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Closing up the cottage? Follow this end-of-season checklist


The lazy days of summer are coming to an end and you’re getting ready to say goodbye to your cottage until next year. As you prepare to close up for the winter, complete the following checklist to ensure your cottage remains safe and secure until you’re ready to return.

1.    Inspect the septic tank

If your cottage has a septic tank for sewage, follow the manufacturer’s recommended maintenance and service schedule. Typically, a septic tank should be serviced every five to eight years, though some may need to be serviced more regularly depending on usage. If your septic system is due for an inspection, have a trusted professional check it before you leave so it’s ready for the next cottage season.

2.    Patch all openings to the outdoors 

Take a walk around the exterior of your cottage. Look closely for holes or openings that small animals may be able to squeeze through. If your cottage has a chimney, ensure that it has a cover to prevent curious critters from moving in. 

3.    Clear out the gutters

Clogged gutters can cause water to back up and find its way underneath shingles and into the roof structure. In colder months, this can also lead to ice damming. Once the last of the autumn leaves have fallen, ensure your cottage’s gutters are clear of leaves and debris before closing up for the winter.  

4.    Check the roof

Canadian homeowners know just how rough winter can be on the roof of their home or cottage. Before calling it a season, check your cottage’s roof to ensure it is in good shape to safely withstand another harsh winter. Look for buckling and areas that are susceptible to leaking or caving in under heavy snowfall. Replace broken or missing shingles as needed. 

5.    Shut off the water and drain the pipes

Shut off your cottage’s main water supply and drain the pipes completely. Water left in the pipes over winter could freeze and cause a pipe to burst, resulting in a costly repair. If your cottage is not winterized with a reliable insulation source, wrap the pipes with foam to prevent them from freezing. Even if your cottage is winterized, look for potential cold zones like a garage or crawl space and wrap the pipes that run through.

6.    Keep the sump pump running

If your cottage has a sump pump, leave it pumping before packing up for the winter. A working sump pump can help to prevent flooding damage once the snow around your cottage starts to melt. Check that your sump pump has a functioning backup option, such as a battery or generator, to keep it running in the event of a power outage.

7.    Unplug all major appliances

Unplugging all major appliances will help to reduce the risk of an electrical fire and reduce your energy bill while you’re away. Refrain from shutting off your cottage’s entire power supply, as this will cause your sump pump, alarm system and exterior lighting to stop working.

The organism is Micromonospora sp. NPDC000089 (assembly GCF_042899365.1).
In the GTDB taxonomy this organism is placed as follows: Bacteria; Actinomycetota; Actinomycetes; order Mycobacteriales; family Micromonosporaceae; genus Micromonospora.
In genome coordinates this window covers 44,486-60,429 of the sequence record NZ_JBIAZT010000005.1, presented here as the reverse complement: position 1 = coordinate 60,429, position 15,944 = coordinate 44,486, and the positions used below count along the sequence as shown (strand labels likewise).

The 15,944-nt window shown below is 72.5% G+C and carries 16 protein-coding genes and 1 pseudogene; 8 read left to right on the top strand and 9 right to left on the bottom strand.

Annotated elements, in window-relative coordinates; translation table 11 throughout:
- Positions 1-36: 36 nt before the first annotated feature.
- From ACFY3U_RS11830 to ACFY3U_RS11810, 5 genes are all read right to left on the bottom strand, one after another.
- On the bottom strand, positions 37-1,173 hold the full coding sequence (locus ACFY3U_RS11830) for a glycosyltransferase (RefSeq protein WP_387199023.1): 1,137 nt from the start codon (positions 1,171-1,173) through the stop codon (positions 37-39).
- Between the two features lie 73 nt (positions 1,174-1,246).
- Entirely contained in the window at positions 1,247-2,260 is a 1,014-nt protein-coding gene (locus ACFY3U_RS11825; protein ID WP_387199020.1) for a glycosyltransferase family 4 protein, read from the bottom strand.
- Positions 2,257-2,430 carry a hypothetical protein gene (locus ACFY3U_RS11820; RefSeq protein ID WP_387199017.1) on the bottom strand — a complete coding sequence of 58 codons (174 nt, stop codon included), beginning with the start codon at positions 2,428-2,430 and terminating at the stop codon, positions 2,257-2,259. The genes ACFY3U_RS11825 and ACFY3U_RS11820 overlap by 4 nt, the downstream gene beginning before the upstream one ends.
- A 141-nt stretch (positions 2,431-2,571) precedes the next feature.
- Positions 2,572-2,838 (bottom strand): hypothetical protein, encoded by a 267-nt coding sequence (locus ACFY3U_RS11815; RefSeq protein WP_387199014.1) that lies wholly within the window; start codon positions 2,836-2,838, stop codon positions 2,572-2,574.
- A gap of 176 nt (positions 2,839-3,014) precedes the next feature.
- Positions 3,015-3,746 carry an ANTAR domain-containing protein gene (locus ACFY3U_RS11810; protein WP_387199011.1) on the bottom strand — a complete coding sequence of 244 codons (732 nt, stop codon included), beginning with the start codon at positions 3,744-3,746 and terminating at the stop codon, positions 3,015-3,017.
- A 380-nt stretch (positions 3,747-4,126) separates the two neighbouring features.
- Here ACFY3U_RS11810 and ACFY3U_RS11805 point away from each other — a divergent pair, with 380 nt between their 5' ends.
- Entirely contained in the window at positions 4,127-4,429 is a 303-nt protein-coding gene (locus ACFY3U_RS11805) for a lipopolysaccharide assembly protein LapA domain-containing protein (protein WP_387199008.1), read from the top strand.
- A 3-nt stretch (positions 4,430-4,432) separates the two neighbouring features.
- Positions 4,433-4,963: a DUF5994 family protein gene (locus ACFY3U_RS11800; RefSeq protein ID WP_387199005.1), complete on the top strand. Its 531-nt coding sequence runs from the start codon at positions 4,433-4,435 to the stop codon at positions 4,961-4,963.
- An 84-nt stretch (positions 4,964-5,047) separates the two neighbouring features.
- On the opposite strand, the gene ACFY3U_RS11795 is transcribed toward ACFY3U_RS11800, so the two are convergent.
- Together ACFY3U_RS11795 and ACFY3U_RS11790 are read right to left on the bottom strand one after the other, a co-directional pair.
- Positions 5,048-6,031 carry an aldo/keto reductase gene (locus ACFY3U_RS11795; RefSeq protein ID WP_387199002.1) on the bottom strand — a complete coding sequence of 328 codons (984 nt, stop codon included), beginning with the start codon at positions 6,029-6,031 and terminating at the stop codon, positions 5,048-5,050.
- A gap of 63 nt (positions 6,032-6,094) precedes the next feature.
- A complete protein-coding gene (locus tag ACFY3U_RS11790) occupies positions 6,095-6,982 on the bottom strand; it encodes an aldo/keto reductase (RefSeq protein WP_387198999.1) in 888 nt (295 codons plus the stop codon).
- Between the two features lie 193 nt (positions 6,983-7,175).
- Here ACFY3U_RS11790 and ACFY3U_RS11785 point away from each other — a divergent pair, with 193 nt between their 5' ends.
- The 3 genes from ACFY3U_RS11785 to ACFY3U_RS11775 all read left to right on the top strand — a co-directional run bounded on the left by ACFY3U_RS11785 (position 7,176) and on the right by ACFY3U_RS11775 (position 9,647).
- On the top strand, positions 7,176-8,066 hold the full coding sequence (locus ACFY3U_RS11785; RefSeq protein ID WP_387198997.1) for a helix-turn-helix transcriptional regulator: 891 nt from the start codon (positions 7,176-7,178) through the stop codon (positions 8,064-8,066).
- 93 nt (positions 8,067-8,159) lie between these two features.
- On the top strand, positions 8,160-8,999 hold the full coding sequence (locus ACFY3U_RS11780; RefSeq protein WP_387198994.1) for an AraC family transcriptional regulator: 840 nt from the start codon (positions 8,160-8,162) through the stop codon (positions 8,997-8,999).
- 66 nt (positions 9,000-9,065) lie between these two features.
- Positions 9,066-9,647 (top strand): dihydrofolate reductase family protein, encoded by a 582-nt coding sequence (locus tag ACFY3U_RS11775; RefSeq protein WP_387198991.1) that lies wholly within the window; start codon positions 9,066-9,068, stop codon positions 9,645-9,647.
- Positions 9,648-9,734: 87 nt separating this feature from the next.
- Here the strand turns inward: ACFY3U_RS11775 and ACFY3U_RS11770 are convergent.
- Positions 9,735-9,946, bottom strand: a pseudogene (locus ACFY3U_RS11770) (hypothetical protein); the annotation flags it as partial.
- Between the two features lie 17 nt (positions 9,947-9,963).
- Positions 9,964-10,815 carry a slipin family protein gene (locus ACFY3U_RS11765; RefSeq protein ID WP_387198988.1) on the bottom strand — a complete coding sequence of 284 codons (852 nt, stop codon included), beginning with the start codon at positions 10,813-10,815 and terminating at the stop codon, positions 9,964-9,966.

8.    Remove potential fire hazards and projectiles

Look around the inside of your cottage for loose objects that have the potential to become flammable, such as books and newspapers, and pack them away safely. Check the exterior of your cottage for objects that could act as projectiles in the event of high winds, such as dock ornaments, ladders and recreational equipment. Clean and store boats, canoes and other water equipment according to the manufacturer’s instructions.
 
9.    Clear fridge and cupboards

Food that’s left behind can attract animals and insects while you’re away. Pack up all food from your fridge and cupboards, including canned goods, and bring it home with you so you don’t return to any unwelcome guests. 

10.    Turn the heat down or off

Follow the instructions for your cottage’s heating system to ensure it is safely turned off. If your cottage has a furnace, you can turn it down 10°C to prevent frost build-up over the winter, but only once all pipes have been properly drained and wrapped to prevent freezing. Check that the gas and water heater are shut off. If your cottage has space heaters, turn off their power supply on the main panel.

Before calling it a season, check your seasonal property insurance policy or speak to your insurance broker to ensure you’ve taken all necessary precautions. Your insurance provider may require additional precautions to be taken, such as a monitored alarm system or regular check-ins. 

If you need a home insurance quote for your cottage, contact an OTIP broker at 1-833-615-9326. If you questions about your current cottage insurance policy, call 1-833-494-0089 to discuss your insurance coverage options. 

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